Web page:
While I found little evidence of anyone doing this in practice, my search led me to the perl-mysql-async project on Google Code. It's a pure-Perl implementation of the MySQL 4.1 protocol and an asyncronous client that uses Event::Lib (and libevent) under the hood.
The code contains little in the way of documentation or examples, aside from the simple bundled test script. After a bit of mucking around with it, I managed to cobble together a working example. It looks like this:
Sure enough, that code runs in just a bit more time than the longest query it executes, rather than the sum of all the query times.
What still surprises me is that this code doesn't appear to get a lot of use (or at least discussion) in the real world. In the PHP world, the mysqlnd driver offers async queries.
So count this as my contribution to demonstrating that Perl can do async MySQL queries too.
I'm happy that Barack Obama won the election. I think it's time to stir things up a bit.
What really bothers me is that fact that we still don't have equal voting in this country. We certainly have the technology to share vote counts quickly and efficiently, so who not just do that? Why screw around with an electoral college anymore?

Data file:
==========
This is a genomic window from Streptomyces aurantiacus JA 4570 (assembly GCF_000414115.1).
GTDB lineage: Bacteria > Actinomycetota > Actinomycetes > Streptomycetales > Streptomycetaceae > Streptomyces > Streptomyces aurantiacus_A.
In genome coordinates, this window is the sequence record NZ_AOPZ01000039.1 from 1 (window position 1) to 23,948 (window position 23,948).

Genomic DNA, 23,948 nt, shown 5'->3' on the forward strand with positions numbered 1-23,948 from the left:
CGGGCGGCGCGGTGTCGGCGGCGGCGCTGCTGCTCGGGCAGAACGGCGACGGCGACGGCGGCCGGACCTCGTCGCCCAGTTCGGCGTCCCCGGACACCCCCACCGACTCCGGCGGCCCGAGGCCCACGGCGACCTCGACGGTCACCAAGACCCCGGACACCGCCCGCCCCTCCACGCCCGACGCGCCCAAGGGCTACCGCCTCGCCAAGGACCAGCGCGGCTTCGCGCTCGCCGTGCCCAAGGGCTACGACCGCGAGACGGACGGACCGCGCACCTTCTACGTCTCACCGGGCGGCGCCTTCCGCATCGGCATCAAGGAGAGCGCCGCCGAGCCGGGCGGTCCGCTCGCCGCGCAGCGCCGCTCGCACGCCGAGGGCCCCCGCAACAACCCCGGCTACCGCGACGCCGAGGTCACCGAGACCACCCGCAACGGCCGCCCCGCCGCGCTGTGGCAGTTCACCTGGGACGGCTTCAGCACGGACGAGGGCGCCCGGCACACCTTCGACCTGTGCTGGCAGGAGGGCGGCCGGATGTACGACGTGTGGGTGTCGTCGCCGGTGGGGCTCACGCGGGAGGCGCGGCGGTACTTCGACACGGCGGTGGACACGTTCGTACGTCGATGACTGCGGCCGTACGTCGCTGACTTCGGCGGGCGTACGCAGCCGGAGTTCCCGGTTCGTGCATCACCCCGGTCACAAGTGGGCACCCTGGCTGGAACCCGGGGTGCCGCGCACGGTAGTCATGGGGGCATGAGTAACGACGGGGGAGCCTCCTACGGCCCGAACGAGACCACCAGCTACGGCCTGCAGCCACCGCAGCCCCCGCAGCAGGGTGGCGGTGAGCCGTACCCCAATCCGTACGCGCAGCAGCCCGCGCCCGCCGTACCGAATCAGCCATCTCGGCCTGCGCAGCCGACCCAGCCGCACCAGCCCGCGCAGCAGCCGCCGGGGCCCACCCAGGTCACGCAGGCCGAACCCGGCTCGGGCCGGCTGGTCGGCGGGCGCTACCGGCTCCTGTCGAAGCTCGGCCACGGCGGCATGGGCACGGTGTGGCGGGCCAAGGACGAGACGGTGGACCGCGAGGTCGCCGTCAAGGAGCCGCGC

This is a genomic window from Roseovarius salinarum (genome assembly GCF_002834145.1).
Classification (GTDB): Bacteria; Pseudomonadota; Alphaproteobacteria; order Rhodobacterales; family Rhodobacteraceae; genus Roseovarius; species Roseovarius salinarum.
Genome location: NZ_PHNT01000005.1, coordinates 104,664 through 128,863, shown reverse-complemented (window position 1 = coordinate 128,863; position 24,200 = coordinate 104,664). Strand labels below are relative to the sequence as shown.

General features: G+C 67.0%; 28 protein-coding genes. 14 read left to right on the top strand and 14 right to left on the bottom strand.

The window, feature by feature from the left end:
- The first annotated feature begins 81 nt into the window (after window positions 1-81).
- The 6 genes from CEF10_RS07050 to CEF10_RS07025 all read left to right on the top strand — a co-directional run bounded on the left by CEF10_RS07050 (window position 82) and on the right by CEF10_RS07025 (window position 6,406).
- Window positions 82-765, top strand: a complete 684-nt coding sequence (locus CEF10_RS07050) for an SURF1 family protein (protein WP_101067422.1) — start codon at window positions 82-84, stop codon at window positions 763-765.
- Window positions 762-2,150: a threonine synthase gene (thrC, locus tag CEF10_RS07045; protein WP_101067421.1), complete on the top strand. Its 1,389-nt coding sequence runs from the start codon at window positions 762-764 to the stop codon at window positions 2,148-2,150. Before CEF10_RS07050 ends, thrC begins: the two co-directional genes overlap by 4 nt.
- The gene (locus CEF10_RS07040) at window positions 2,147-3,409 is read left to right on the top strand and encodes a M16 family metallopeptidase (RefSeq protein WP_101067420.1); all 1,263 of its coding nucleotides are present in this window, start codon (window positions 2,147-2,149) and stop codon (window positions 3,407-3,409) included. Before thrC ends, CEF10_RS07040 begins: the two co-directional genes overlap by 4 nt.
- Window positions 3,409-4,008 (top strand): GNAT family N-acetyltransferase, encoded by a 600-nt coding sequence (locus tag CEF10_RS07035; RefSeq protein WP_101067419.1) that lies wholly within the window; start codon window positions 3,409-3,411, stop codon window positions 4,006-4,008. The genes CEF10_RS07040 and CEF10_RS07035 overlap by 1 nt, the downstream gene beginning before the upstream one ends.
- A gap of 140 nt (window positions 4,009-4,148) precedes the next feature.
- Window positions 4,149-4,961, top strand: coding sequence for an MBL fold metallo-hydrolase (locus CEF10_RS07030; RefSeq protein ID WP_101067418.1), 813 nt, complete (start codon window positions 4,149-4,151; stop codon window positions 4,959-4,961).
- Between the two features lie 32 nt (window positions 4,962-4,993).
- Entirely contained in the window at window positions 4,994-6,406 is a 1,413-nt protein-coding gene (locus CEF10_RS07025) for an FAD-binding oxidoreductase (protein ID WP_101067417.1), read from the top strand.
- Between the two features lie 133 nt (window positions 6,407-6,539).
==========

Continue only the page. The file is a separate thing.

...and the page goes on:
It seems disingenuous at best and an outright lie at worst to call Obama's victory a "landslide" when the actual percentages of the popular vote (the only vote that should count) were so close. Yet the large difference in electoral vote counts is supposed to make us believe that something very different happened. And the media was more than happy to play along with that deception (what a surprise, huh?).
Of all the countries that have tried to copy our model of democracy in the last 200 years or so, can you name a single one that adopted the electoral college as a piece of their political infrastructure?
I'd love to have my vote count as much as everyone in all the other states.
Why is that so hard?